n Historia - Magema Fuze: The Making of a Kholwa Intellectual, Hlonipha Mokoena : book review

Volume 57, Issue 2
  • ISSN : 0018-229X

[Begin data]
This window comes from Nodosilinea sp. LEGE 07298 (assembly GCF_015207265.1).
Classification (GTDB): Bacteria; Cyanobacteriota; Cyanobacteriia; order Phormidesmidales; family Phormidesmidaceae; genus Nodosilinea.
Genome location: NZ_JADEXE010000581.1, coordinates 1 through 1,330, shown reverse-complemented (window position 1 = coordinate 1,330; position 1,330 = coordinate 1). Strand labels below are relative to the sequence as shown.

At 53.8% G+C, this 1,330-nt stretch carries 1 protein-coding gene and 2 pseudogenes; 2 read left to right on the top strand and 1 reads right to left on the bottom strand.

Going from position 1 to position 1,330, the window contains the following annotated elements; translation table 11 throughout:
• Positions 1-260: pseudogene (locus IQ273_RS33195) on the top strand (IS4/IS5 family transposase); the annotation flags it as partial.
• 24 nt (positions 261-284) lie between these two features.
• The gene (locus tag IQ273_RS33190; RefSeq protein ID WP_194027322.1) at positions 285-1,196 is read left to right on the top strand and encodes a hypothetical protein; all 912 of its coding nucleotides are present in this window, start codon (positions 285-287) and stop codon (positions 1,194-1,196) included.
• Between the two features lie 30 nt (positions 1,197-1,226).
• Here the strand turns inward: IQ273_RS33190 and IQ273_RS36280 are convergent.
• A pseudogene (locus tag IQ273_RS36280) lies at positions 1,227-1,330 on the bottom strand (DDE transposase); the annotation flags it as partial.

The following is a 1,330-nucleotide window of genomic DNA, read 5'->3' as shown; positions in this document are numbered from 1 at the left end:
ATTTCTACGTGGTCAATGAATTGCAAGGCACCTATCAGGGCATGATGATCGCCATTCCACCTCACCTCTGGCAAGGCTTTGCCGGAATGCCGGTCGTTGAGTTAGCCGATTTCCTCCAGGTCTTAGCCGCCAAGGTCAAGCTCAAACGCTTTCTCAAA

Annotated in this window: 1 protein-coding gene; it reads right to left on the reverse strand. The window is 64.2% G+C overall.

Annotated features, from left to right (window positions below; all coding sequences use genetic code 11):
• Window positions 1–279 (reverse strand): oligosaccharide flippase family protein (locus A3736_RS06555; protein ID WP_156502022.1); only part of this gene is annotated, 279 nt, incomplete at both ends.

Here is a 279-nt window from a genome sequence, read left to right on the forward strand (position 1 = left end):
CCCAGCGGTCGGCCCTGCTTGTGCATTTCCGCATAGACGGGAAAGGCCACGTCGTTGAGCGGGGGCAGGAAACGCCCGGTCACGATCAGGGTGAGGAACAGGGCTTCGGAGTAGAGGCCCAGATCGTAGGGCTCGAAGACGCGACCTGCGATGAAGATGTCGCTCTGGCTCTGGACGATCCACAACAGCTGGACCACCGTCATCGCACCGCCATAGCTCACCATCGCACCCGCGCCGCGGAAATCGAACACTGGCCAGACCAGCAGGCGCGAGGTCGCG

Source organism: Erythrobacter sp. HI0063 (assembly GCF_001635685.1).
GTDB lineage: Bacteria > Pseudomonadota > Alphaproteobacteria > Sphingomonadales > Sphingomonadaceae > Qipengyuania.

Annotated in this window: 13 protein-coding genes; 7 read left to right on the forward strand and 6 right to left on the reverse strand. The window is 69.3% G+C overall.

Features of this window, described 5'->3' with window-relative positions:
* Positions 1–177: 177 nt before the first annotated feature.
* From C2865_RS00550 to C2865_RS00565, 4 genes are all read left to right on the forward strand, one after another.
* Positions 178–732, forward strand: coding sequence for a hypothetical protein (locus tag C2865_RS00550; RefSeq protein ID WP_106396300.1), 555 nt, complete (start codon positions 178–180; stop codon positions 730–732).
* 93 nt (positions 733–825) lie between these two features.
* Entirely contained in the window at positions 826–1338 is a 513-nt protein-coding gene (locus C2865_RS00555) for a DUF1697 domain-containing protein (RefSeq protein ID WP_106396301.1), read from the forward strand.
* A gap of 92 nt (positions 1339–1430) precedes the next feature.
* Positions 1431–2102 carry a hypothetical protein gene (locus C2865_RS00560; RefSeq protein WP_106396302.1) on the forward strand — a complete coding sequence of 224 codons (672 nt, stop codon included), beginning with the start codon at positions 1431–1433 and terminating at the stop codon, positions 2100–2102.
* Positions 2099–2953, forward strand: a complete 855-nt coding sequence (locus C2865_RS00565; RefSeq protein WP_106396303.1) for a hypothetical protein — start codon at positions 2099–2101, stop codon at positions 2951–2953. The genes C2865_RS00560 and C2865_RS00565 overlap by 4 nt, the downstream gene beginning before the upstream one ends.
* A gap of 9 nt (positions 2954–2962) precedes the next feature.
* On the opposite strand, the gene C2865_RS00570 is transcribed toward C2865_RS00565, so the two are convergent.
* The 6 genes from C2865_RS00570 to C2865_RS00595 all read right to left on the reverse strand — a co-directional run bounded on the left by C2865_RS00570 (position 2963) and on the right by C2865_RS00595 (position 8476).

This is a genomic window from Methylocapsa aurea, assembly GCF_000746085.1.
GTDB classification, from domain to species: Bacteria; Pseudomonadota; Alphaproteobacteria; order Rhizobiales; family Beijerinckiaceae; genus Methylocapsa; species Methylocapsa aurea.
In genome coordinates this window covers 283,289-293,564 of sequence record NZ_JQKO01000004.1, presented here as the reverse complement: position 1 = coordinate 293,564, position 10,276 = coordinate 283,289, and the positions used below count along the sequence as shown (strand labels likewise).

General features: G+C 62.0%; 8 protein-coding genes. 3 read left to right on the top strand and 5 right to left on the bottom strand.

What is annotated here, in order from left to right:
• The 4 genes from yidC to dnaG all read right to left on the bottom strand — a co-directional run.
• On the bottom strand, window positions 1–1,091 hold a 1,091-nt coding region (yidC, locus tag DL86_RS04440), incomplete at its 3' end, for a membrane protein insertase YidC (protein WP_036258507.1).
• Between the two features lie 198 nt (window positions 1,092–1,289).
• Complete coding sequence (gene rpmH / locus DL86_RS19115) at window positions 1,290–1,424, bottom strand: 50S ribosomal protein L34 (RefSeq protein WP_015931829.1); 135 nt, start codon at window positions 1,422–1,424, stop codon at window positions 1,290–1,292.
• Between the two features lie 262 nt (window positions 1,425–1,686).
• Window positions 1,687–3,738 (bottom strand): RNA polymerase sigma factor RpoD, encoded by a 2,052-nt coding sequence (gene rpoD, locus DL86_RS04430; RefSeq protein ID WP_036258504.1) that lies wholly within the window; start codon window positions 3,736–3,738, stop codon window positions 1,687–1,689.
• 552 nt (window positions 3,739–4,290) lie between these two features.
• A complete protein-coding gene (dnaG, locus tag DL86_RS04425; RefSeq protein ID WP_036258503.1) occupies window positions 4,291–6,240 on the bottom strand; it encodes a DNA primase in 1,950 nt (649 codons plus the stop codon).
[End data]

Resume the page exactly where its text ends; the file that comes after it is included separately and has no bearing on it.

Magema M. Fuze emerges from this exceptional study as a far more interesting and thoughtful character than modern scholars have imagined. The very circumstances that propelled him into the public eye in the 1860s and 1870s ensured that he would be underrated as an independent thinker. Anglican Bishop J.W. Colenso during the early, evangelical phase of his career enrolled Fuze as a student in his short-lived experiment in elite education, Ekukhanyeni School. After the school fizzled out due to Colenso's financial problems and loss of interest, Fuze stayed on as the bishop's printer. From time to time Colenso wheeled him out as an "authentic" voice of Zulu public opinion. Miraculously, Fuze's views always ran parallel to the bishopâ??s current enthusiasms. After his death, Fuze continued in the employment of the Colenso daughters, Harriette and Agnes, who dedicated their lives to the bishop's last cause: justice for the Zulu royal house. In this capacity he accompanied Dinuzulu during his exile on the island of St. Helena. Up to this point Fuze's public life may be regarded as a textbook example of colonial ventriloquism; he was ever the loyal subaltern whose black skin and Zulu speech could be invoked in support of the Colensos' positions on current affairs.

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